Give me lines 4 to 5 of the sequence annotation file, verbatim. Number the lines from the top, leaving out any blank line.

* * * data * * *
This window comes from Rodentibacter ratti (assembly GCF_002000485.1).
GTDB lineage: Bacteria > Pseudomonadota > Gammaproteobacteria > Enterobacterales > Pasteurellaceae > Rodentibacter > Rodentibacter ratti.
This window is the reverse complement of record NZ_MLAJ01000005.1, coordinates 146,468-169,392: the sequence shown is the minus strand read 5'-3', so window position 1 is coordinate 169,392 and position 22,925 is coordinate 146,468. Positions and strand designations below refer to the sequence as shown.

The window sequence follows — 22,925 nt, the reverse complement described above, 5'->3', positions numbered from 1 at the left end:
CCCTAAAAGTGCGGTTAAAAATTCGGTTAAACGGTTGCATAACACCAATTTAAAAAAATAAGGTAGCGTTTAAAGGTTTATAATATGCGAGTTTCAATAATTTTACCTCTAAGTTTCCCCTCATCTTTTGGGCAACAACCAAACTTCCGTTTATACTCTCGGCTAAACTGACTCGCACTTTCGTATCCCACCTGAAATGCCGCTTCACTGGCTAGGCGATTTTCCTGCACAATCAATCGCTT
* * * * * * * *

The window sequence follows — 22,925 nt, the reverse complement described above, 5'->3', positions numbered from 1 at the left end:
CCCTAAAAGTGCGGTTAAAAATTCGGTTAAACGGTTGCATAACACCAATTTAAAAAAATAAGGTAGCGTTTAAAGGTTTATAATATGCGAGTTTCAATAATTTTACCTCTAAGTTTCCCCTCATCTTTTGGGCAACAACCAAACTTCCGTTTATACTCTCGGCTAAACTGACTCGCACTTTCGTATCCCACCTGAAATGCCGCTTCACTGGCTAGGCGATTTTCCTGCACAATCAATCGCTT